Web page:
You want to treat yourself, and you do.
So ends the latest cycle of New Year's resolutions, another round of broken promises to the mind and body and your family. Don't hate yourself. It's not easy to stay committed week after week, much less month after month.
Or, in the case of Chris Mullin, 18 years, four weeks and counting.
That's how long Mullin has been of a new mind, in his new skin.
The old one was shed Jan.11, 1988, when Mullin walked out of a Southern California rehabilitation center 30 days after enrolling for alcohol-dependency treatment.
If he hadn't entered Centinela Hospital's Life Starts program when he did, well, who knows? But Mullin has an idea.
"I wouldn't be here," he says.
Mullin wouldn't be here, sitting in the stands a few rows up from the mostly vacated court at the Arena in Oakland, where the Warriors have completed a game-day shootaround.
He wouldn't be here, so spectacularly alive and looking ridiculously fit for someone en route to his 43rd birthday.
And he certainly wouldn't be here as the chief basketball executive for the Bay Area's NBA franchise.
"That's for sure," he says. "No doubt. Absolutely not. No question about that. It was a blessing. At that particular time, it was the worst thing to ever happen to me.
Mullin arrived in Oakland in1985, drafted seventh overall by the Warriors after growing up in New York and completing a marvelous career at the local university, St. John's. He was a celebrity in the nation's biggest city.
Mullin had family and many friends, but he also had an abiding love of beer. And more beer. He was, in retrospect, a functioning alcoholic.
Except on those days when he couldn't function. When Mullin missed a couple of practices, Don Nelson, then the team's general manager, stepped in and convinced his young player to get help.
Mullin returned with a dramatically different look. Gone was the hair that once slapped about his ears, replaced by the crew cut he wears today.
As the months passed and Mullin resumed action on the court, his features, once soft and rounded, grew taut and defined as they remained for the rest of his career.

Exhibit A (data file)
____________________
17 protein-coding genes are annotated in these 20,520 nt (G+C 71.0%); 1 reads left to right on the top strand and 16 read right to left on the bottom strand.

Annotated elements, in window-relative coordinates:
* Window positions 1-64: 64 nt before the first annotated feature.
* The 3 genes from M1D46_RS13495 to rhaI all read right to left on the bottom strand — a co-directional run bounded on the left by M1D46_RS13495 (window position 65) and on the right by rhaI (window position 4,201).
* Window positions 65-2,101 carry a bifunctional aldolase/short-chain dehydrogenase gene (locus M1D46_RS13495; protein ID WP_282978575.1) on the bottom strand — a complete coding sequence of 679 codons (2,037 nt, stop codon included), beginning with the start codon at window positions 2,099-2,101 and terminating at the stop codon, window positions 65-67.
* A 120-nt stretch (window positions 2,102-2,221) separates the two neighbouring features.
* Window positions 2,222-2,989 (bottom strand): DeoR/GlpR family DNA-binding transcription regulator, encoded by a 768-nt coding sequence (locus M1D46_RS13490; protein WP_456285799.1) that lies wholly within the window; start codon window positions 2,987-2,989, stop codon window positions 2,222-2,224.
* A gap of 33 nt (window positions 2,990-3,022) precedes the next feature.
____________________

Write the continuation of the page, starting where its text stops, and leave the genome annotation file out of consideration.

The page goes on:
As they are today, nearly five years after his retirement.
Then again, Mullin's post-rehab routine has not changed. He exercises as if his life depended on it; perhaps, on some level, it does. He reads various reference books and manuals. He still attends AA meetings, and he remains in frequent contact with his personal sponsor.
"Now I try and do things not only that I'm good at or enjoy, but that also are good for me," he says. "That's a good combination. A lot of things in life that people enjoy, they're not good for you. It sounds very simple, but it's not. It's about not letting things you can't control really dominate you, get into your mind and dominate your day and dictate your outlook on things. In this position, that becomes important. There are so many little things that can trigger and affect your thought process.
"Each day brings different emotions. The routine and the foundation really doesn't change. So the details are easier. If we win, it's easier. But if we lose, it doesn't shake me. But it's definitely better when we win."
In the 21 months since Mullin took over the Warriors' basketball operation, after two seasons as a special assistant to former general manager Garry St. Jean, he has helped the team regain some of the respect it had lost over the past decade. The Warriors are in the playoffs race, and, moreover, Mullin expresses an unwavering desire to improve the product.
"It's about winning," he says when asked about potential personnel moves. "We're young, and we still have room to grow. Most of the things we're doing wrong are correctable. But we want to keep getting better. If we believe we can do something to improve ourselves, we'll do it."
What has set Mullin apart from some of his predecessors is the ability to be creative and decisive, with a knack for independent thought.
Having fired former coach Eric Musselman, who helped the organization raise its standards, four weeks after replacing St. Jean, Mullin surprised nearly everyone by hiring longtime Stanford coach Mike Montgomery.
When most were convinced the Warriors had neither the resources nor the imagination necessary to acquire a genuine star player, Mullin lifted two-time All-Star point guard Baron Davis from New Orleans.
When many were skeptical about Ike Diogu's worthiness as a lottery pick, Mullin showed enough self-confidence to take Ike anyway.
These moves remain open for review, but none shows any sign of being the kind of colossal blunder for which the Warriors have become known. Even legitimate concern about Mullin's decision to sign Adonal Foyle and Mike Dunleavy to long-term contracts worth a combined $85 million is tempered by the team's need for a big body and by Dunleavy's relative youth.
What's clear is the Warriors have a boss who thinks big, shows ingenuity and conviction. Mullin appears to be one of the NBA's rising power brokers, having taken a unique path.
"There was a point in time when the last person in the world you'd think would be sitting in this seat would be me," he says with a twinkle in his eye. "Now part of that could be funny. Part of that could be scary. Part of that could be overwhelming. But the real deal is, in a weird way, all of those things prepared me for this. Is it a weird way of preparing? Probably so.
"Nevertheless ... a lot of those things, be they mistakes or bad decisions, actually became tools that were given to me. Other people go through business school or whatever. My tools were acquired in a different way."
Mullin stabilized his career, his life and his family. Now, sleeves rolled up, he is hip-deep in the gargantuan job of trying to stabilize the Warriors.
Seeing how the man values commitment, knowing what staying on task has done for him, I wouldn't bet against him.
Monte Poole can be reached at (510) 208-6461 or by e-mail at